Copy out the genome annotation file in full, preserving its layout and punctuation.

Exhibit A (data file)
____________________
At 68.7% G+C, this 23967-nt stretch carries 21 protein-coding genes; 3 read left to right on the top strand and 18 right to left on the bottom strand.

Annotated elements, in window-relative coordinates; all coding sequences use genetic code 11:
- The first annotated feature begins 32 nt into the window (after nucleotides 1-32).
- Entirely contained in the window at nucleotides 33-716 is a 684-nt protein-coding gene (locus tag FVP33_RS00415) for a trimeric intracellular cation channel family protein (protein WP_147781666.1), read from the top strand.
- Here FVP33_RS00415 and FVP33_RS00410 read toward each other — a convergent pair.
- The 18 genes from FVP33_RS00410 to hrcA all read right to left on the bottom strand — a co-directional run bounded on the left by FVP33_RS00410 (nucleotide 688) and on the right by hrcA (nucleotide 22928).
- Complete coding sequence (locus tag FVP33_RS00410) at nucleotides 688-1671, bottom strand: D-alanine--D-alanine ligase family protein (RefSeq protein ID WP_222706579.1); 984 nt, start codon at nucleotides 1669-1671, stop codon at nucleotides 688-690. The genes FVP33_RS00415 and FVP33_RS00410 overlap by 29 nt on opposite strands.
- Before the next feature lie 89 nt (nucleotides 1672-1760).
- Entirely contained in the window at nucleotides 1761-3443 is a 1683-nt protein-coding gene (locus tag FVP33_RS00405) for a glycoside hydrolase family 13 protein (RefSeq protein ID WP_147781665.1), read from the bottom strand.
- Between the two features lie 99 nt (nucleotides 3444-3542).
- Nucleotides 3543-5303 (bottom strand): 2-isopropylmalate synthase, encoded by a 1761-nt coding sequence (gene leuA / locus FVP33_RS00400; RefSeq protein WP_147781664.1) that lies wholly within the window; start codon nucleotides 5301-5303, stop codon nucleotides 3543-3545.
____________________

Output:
At 68.7% G+C, this 23967-nt stretch carries 21 protein-coding genes; 3 read left to right on the top strand and 18 right to left on the bottom strand.

Annotated elements, in window-relative coordinates; all coding sequences use genetic code 11:
- The first annotated feature begins 32 nt into the window (after nucleotides 1-32).
- Entirely contained in the window at nucleotides 33-716 is a 684-nt protein-coding gene (locus tag FVP33_RS00415) for a trimeric intracellular cation channel family protein (protein WP_147781666.1), read from the top strand.
- Here FVP33_RS00415 and FVP33_RS00410 read toward each other — a convergent pair.
- The 18 genes from FVP33_RS00410 to hrcA all read right to left on the bottom strand — a co-directional run bounded on the left by FVP33_RS00410 (nucleotide 688) and on the right by hrcA (nucleotide 22928).
- Complete coding sequence (locus tag FVP33_RS00410) at nucleotides 688-1671, bottom strand: D-alanine--D-alanine ligase family protein (RefSeq protein ID WP_222706579.1); 984 nt, start codon at nucleotides 1669-1671, stop codon at nucleotides 688-690. The genes FVP33_RS00415 and FVP33_RS00410 overlap by 29 nt on opposite strands.
- Before the next feature lie 89 nt (nucleotides 1672-1760).
- Entirely contained in the window at nucleotides 1761-3443 is a 1683-nt protein-coding gene (locus tag FVP33_RS00405) for a glycoside hydrolase family 13 protein (RefSeq protein ID WP_147781665.1), read from the bottom strand.
- Between the two features lie 99 nt (nucleotides 3444-3542).
- Nucleotides 3543-5303 (bottom strand): 2-isopropylmalate synthase, encoded by a 1761-nt coding sequence (gene leuA / locus FVP33_RS00400; RefSeq protein WP_147781664.1) that lies wholly within the window; start codon nucleotides 5301-5303, stop codon nucleotides 3543-3545.